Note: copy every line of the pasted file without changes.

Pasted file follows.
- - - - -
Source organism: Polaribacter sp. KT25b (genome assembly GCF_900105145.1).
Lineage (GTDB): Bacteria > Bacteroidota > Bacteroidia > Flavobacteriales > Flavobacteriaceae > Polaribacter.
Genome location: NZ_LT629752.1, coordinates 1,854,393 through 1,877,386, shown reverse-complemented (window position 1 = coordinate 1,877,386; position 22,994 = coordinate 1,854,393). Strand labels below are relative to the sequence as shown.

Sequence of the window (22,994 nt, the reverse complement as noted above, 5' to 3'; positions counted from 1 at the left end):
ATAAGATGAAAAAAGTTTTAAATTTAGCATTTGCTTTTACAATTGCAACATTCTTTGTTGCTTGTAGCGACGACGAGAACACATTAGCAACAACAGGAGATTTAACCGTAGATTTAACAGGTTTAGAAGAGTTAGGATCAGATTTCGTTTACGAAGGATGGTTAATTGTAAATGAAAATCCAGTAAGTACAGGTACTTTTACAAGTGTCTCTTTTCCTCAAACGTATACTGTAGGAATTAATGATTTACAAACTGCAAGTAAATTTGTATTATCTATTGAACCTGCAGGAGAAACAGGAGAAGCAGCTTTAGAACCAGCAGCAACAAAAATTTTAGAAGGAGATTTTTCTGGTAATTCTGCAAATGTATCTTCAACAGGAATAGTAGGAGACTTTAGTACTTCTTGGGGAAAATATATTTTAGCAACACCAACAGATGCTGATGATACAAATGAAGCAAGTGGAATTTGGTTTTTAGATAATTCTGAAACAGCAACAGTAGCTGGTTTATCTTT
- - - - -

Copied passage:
Source organism: Polaribacter sp. KT25b (genome assembly GCF_900105145.1).
Lineage (GTDB): Bacteria > Bacteroidota > Bacteroidia > Flavobacteriales > Flavobacteriaceae > Polaribacter.
Genome location: NZ_LT629752.1, coordinates 1,854,393 through 1,877,386, shown reverse-complemented (window position 1 = coordinate 1,877,386; position 22,994 = coordinate 1,854,393). Strand labels below are relative to the sequence as shown.

Sequence of the window (22,994 nt, the reverse complement as noted above, 5' to 3'; positions counted from 1 at the left end):
ATAAGATGAAAAAAGTTTTAAATTTAGCATTTGCTTTTACAATTGCAACATTCTTTGTTGCTTGTAGCGACGACGAGAACACATTAGCAACAACAGGAGATTTAACCGTAGATTTAACAGGTTTAGAAGAGTTAGGATCAGATTTCGTTTACGAAGGATGGTTAATTGTAAATGAAAATCCAGTAAGTACAGGTACTTTTACAAGTGTCTCTTTTCCTCAAACGTATACTGTAGGAATTAATGATTTACAAACTGCAAGTAAATTTGTATTATCTATTGAACCTGCAGGAGAAACAGGAGAAGCAGCTTTAGAACCAGCAGCAACAAAAATTTTAGAAGGAGATTTTTCTGGTAATTCTGCAAATGTATCTTCAACAGGAATAGTAGGAGACTTTAGTACTTCTTGGGGAAAATATATTTTAGCAACACCAACAGATGCTGATGATACAAATGAAGCAAGTGGAATTTGGTTTTTAGATAATTCTGAAACAGCAACAGTAGCTGGTTTATCTTT